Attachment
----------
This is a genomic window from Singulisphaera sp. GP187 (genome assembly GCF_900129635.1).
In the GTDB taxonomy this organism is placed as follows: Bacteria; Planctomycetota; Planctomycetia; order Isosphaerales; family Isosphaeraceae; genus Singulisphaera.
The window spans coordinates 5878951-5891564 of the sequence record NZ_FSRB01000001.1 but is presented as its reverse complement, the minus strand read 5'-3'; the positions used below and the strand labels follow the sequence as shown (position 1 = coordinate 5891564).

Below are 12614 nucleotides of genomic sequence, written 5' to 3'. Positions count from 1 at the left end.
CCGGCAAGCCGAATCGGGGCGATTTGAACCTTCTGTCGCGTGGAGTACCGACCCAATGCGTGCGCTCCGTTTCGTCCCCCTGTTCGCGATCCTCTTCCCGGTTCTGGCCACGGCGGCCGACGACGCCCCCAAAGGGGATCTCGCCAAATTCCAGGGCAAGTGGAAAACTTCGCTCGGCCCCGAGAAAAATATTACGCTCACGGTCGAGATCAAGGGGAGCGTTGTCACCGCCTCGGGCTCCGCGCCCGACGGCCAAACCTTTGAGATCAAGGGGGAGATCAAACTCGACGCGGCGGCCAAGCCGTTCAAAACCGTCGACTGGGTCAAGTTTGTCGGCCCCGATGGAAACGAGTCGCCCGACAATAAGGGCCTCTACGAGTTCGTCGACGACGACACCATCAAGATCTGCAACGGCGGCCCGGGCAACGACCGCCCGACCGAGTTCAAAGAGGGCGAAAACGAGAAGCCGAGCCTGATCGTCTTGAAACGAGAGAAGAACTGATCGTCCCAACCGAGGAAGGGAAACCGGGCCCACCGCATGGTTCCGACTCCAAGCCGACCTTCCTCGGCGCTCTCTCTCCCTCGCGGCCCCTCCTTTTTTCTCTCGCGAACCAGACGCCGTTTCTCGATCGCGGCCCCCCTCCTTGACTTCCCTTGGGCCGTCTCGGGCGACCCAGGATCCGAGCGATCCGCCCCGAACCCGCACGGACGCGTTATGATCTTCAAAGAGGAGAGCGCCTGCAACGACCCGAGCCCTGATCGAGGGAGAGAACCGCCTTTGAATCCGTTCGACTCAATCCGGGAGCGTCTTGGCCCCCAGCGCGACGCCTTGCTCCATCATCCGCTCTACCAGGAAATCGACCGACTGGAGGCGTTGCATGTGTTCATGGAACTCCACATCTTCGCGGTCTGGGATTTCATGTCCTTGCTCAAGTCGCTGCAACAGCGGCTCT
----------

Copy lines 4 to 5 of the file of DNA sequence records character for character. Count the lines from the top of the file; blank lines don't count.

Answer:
Below are 12614 nucleotides of genomic sequence, written 5' to 3'. Positions count from 1 at the left end.
CCGGCAAGCCGAATCGGGGCGATTTGAACCTTCTGTCGCGTGGAGTACCGACCCAATGCGTGCGCTCCGTTTCGTCCCCCTGTTCGCGATCCTCTTCCCGGTTCTGGCCACGGCGGCCGACGACGCCCCCAAAGGGGATCTCGCCAAATTCCAGGGCAAGTGGAAAACTTCGCTCGGCCCCGAGAAAAATATTACGCTCACGGTCGAGATCAAGGGGAGCGTTGTCACCGCCTCGGGCTCCGCGCCCGACGGCCAAACCTTTGAGATCAAGGGGGAGATCAAACTCGACGCGGCGGCCAAGCCGTTCAAAACCGTCGACTGGGTCAAGTTTGTCGGCCCCGATGGAAACGAGTCGCCCGACAATAAGGGCCTCTACGAGTTCGTCGACGACGACACCATCAAGATCTGCAACGGCGGCCCGGGCAACGACCGCCCGACCGAGTTCAAAGAGGGCGAAAACGAGAAGCCGAGCCTGATCGTCTTGAAACGAGAGAAGAACTGATCGTCCCAACCGAGGAAGGGAAACCGGGCCCACCGCATGGTTCCGACTCCAAGCCGACCTTCCTCGGCGCTCTCTCTCCCTCGCGGCCCCTCCTTTTTTCTCTCGCGAACCAGACGCCGTTTCTCGATCGCGGCCCCCCTCCTTGACTTCCCTTGGGCCGTCTCGGGCGACCCAGGATCCGAGCGATCCGCCCCGAACCCGCACGGACGCGTTATGATCTTCAAAGAGGAGAGCGCCTGCAACGACCCGAGCCCTGATCGAGGGAGAGAACCGCCTTTGAATCCGTTCGACTCAATCCGGGAGCGTCTTGGCCCCCAGCGCGACGCCTTGCTCCATCATCCGCTCTACCAGGAAATCGACCGACTGGAGGCGTTGCATGTGTTCATGGAACTCCACATCTTCGCGGTCTGGGATTTCATGTCCTTGCTCAAGTCGCTGCAACAGCGGCTCT